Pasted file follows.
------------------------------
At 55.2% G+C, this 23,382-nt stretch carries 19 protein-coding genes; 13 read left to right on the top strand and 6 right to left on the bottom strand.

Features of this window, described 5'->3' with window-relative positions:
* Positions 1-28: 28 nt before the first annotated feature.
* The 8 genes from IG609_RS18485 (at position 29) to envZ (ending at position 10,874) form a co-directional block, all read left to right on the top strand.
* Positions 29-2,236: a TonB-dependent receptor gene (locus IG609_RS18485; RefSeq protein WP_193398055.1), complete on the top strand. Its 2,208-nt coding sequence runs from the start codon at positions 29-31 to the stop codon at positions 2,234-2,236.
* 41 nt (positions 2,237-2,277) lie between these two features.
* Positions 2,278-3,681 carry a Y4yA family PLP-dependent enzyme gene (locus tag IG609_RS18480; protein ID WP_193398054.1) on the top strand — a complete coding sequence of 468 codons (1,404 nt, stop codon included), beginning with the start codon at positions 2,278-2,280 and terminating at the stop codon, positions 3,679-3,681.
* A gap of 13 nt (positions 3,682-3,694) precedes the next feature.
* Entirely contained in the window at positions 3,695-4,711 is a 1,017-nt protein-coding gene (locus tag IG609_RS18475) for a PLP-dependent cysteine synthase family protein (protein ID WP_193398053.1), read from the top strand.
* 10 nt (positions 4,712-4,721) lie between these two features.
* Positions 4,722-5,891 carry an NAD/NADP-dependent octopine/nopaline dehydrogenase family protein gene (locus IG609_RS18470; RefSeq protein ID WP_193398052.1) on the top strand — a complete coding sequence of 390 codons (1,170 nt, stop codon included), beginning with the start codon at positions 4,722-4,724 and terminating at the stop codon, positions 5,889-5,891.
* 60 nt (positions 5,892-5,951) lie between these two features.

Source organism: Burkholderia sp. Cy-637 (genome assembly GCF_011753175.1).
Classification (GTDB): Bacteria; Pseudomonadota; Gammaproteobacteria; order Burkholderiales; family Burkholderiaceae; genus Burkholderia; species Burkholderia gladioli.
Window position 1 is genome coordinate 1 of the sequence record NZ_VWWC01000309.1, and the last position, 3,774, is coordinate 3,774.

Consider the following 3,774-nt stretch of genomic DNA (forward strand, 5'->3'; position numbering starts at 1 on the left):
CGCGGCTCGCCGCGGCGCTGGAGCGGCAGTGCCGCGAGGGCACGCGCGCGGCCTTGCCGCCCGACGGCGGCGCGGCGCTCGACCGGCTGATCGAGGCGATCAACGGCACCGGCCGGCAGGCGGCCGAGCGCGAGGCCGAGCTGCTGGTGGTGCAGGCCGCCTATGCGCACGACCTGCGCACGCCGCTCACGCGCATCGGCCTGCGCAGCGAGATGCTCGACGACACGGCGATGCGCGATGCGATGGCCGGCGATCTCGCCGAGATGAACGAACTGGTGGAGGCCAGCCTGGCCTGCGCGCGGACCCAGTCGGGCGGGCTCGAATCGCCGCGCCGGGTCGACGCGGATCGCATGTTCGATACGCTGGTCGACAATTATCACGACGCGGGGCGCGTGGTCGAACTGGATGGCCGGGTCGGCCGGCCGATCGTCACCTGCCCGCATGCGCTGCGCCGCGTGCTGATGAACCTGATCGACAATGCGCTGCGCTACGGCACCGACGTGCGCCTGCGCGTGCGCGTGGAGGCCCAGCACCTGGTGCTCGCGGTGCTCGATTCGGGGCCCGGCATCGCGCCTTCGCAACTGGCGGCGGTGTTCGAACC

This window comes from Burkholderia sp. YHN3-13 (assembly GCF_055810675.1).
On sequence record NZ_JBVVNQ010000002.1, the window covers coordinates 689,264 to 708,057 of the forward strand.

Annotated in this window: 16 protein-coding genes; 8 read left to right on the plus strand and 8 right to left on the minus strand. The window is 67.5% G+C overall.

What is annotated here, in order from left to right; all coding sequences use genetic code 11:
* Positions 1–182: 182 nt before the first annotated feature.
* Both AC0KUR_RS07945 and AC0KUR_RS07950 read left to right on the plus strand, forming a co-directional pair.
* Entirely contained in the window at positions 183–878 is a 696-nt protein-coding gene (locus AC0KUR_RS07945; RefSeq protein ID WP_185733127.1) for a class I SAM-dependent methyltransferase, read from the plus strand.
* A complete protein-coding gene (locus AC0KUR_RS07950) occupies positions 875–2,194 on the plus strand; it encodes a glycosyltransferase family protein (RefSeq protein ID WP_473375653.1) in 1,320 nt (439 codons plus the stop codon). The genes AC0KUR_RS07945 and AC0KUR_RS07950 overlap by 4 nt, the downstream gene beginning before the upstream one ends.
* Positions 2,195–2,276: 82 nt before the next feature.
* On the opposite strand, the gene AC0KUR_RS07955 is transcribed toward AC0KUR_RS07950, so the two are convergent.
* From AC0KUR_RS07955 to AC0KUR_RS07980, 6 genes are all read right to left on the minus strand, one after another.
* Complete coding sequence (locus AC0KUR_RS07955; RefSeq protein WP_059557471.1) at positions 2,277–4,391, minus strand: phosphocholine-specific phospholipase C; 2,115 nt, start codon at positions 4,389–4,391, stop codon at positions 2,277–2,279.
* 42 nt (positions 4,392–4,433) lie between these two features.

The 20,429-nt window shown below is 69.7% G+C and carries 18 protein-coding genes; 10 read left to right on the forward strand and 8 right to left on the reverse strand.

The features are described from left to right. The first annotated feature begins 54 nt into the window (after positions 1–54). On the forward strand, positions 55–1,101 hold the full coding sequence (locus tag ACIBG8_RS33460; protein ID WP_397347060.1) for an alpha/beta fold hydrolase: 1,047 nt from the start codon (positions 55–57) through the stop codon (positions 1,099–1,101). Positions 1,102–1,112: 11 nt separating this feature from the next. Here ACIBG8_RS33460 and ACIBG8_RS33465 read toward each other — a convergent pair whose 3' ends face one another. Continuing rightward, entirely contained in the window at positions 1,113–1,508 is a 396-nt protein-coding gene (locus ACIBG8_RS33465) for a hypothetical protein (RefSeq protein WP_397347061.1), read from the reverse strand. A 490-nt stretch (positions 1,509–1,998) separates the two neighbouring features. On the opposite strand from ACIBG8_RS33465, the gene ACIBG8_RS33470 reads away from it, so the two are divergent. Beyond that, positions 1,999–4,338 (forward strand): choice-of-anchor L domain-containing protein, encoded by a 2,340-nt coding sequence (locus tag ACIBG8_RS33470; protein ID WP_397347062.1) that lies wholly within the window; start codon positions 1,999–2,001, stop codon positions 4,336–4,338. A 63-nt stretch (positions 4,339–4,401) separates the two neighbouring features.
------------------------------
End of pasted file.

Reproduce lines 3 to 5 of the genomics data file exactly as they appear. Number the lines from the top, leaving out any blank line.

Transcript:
* Positions 1-28: 28 nt before the first annotated feature.
* The 8 genes from IG609_RS18485 (at position 29) to envZ (ending at position 10,874) form a co-directional block, all read left to right on the top strand.
* Positions 29-2,236: a TonB-dependent receptor gene (locus IG609_RS18485; RefSeq protein WP_193398055.1), complete on the top strand. Its 2,208-nt coding sequence runs from the start codon at positions 29-31 to the stop codon at positions 2,234-2,236.